Day 3 & 4: Djembe – Monterrey, food, drum and dance: Ah, the life!

I’d like to start this entry with a bit about the city Monterrey. It is a big city in Mexico, the biggest being- Mexico City. Coming in, a close second is Monterrey or Guadalajara.



Monterrey reminds me of a very American city in Mexico. Although my opinion is also biased since all I have seen in Mexico is Cancun, Tulum and now Monterrey. The city has 6 million people, lovely happy people, has superb weather (although we were greeted with a lot of rain. The sun has only now come up and we are hoping it will stay this way) and amazing tacos!

Close to where the hotel is (where all of us are staying) there is a huge square, which is full of life in the day and in the evenings. There’s busking going on, lots of food options and community dances.


This brings me to my second interest – the food. A part of our experience in these djembe workshops is driven by the food and ambience so we take our gastronomy very seriously. Yuyi, our TTM administrative director made sure that we have nothing but the best in this regard and delivered the best. I have eaten some of the most delicious tacos, quesadillas and guacamole yet. The following preparations deserve special mention. Gustavo and I make it a point to have breakfast together (at a lovely diner close to his lovely store for kids clothes and costumes called Ca Pe Ru Chi Ta – or the Little Red Riding Hood). It is here that I get to try our amazing new food.

I have had:

– Mighitas (scrambled eggs mixed with crispy nachos and salsa sauce) and
– Machacado (scrambled eggs mixed with a special dried meat and spicy salsa sauce and bean paste) <mouth waters as I write this description>

We have our classes at the Escula Superior De Musica Y Danza De Monterrey – This is a beautiful and huge campus for those who want to study dance and music. The facility is magnanimous and really shows the amount Monterrey emphasizes art education. As we enter the school there’s a lot to see and hear… the sounds and sights are literally like a piece out of the new Birdman movie. Here are some photos:


On these days our classes are continuing as usual. We are all now more comfortable with the city, its people and the delectable tacos. I know a couple of words in Spanish and am very inspired to learn a new language!


We drum for 4 hours every day and have enough material to chew into for the entire day to make sure that we’ve really internalized the rhythms and the feeling. Our individual improvisation sessions are a Godsend considering I have never had the chance to do this back home in India.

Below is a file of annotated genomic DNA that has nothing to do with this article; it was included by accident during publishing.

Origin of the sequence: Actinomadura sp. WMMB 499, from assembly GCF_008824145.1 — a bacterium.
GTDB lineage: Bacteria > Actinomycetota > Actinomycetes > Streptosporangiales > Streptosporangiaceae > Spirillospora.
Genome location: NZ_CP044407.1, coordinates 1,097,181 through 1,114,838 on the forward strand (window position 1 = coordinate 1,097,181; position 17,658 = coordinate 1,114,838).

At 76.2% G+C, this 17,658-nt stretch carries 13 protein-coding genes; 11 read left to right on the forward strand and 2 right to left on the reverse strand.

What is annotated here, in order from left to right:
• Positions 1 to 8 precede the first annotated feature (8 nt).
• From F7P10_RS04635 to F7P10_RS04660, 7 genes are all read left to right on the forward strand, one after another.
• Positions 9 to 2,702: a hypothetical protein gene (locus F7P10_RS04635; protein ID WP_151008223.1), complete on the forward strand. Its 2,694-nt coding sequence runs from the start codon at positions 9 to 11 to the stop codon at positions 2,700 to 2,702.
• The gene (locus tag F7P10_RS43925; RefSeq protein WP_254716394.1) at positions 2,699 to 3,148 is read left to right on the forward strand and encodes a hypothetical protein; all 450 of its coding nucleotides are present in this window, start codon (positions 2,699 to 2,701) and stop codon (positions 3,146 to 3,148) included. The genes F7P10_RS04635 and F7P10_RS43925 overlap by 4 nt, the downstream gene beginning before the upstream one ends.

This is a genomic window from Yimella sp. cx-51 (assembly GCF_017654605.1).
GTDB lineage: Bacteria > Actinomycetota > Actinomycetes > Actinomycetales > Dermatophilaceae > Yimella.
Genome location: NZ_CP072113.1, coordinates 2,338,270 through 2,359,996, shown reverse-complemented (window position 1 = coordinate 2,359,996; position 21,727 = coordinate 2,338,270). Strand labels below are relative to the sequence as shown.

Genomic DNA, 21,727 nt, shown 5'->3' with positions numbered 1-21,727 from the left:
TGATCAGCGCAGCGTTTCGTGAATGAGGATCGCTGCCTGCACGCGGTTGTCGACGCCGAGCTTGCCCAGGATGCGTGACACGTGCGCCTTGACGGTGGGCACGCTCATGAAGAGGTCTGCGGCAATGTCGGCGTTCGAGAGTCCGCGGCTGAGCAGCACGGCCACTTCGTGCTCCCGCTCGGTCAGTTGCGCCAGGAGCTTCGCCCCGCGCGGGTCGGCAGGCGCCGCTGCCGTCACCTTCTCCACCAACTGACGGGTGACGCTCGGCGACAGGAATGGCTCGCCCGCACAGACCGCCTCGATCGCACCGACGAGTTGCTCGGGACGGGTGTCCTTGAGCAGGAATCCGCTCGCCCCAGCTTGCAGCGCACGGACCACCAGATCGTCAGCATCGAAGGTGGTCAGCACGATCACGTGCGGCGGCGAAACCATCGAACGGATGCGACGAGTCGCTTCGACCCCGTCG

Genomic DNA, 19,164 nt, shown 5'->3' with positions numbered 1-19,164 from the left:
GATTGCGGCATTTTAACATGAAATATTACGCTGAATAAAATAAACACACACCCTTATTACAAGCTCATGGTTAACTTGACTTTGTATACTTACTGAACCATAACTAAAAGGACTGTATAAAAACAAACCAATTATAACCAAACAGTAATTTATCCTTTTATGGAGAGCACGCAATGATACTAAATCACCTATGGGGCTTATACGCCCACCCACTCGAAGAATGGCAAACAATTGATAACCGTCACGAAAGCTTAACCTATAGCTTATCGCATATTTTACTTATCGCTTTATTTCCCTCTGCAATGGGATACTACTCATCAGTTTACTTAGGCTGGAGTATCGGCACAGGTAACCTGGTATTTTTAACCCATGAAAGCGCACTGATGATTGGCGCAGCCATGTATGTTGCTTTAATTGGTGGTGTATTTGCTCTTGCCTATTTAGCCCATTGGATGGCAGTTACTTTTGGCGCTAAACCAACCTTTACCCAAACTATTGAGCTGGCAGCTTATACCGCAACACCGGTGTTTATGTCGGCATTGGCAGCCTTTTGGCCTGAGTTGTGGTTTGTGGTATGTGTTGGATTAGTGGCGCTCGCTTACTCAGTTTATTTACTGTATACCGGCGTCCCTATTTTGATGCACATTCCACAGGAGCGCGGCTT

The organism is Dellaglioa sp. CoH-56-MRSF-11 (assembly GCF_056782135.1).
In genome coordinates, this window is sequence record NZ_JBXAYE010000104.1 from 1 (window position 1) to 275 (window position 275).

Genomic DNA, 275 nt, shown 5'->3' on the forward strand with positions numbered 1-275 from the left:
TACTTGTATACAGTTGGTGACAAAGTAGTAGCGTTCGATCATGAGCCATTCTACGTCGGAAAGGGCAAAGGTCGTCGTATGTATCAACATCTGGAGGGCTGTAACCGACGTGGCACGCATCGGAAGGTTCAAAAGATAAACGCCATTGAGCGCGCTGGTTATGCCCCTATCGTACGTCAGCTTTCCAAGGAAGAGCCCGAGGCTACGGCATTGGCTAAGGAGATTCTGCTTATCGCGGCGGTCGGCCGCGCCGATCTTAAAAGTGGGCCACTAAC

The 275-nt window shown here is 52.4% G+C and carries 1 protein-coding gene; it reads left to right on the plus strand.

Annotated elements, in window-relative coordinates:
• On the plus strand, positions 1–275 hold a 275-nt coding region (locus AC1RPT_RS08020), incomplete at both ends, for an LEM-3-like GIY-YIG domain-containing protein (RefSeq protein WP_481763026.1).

We also got a chance to go check out the dance classes organized by DrumArt ( started by Daniella and David (sister and brother who are doing a lot for African drumming in Monterrey. I understand everything they have been through with the djembe in Monterrey since Taal Inc. is a similar organization in India; conducting djembe classes for kids, adults, and literally starting from nothing.


Drum Art has weekly West African dance classes conducted by teachers Myma and Kero who have worked tirelessly and courageously, travelled to various places to learn African dance and introduce it one step at a time in Monterrey.


Having a strong dance culture helps the drumming scene which in turn again influences the dance level and ends up in a well developed djembe drum and dance community like there are in USA and Europe today.

Watch out India, West-African dance is going to get you moving soon!

Watching Jeremy and Pierre drum for the dance class was an absolute because of the high energy that they drove into the class. The class went on for a couple of hours with solos and moves and ended with Cervesa at Daniella’s place.


We are truly blessed to be here, each and everyone of us… And even more lucky to be in the lovely hands of team Monterrey – Daniella, Gustavo, David, Kero, Maria Elena –hats off to you!


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